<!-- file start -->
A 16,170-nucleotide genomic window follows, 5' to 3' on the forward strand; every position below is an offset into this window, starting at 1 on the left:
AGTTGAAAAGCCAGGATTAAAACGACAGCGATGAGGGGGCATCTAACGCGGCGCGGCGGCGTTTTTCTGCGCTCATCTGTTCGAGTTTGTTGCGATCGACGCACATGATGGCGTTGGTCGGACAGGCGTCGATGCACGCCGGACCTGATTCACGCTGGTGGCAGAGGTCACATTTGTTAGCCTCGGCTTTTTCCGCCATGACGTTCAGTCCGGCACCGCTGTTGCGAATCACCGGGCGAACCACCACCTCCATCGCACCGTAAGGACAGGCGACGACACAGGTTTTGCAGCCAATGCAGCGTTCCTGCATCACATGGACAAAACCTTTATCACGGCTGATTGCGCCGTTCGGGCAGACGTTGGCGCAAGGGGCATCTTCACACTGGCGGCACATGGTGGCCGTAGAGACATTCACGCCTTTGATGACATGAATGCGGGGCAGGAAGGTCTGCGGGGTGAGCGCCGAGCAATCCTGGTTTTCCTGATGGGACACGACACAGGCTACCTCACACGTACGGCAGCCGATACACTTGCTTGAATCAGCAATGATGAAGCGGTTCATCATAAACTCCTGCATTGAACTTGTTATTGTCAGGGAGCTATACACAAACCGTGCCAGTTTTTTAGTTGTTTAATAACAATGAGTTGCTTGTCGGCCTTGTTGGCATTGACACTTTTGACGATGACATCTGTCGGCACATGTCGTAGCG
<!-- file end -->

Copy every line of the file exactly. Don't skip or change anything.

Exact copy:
A 16,170-nucleotide genomic window follows, 5' to 3' on the forward strand; every position below is an offset into this window, starting at 1 on the left:
AGTTGAAAAGCCAGGATTAAAACGACAGCGATGAGGGGGCATCTAACGCGGCGCGGCGGCGTTTTTCTGCGCTCATCTGTTCGAGTTTGTTGCGATCGACGCACATGATGGCGTTGGTCGGACAGGCGTCGATGCACGCCGGACCTGATTCACGCTGGTGGCAGAGGTCACATTTGTTAGCCTCGGCTTTTTCCGCCATGACGTTCAGTCCGGCACCGCTGTTGCGAATCACCGGGCGAACCACCACCTCCATCGCACCGTAAGGACAGGCGACGACACAGGTTTTGCAGCCAATGCAGCGTTCCTGCATCACATGGACAAAACCTTTATCACGGCTGATTGCGCCGTTCGGGCAGACGTTGGCGCAAGGGGCATCTTCACACTGGCGGCACATGGTGGCCGTAGAGACATTCACGCCTTTGATGACATGAATGCGGGGCAGGAAGGTCTGCGGGGTGAGCGCCGAGCAATCCTGGTTTTCCTGATGGGACACGACACAGGCTACCTCACACGTACGGCAGCCGATACACTTGCTTGAATCAGCAATGATGAAGCGGTTCATCATAAACTCCTGCATTGAACTTGTTATTGTCAGGGAGCTATACACAAACCGTGCCAGTTTTTTAGTTGTTTAATAACAATGAGTTGCTTGTCGGCCTTGTTGGCATTGACACTTTTGACGATGACATCTGTCGGCACATGTCGTAGCG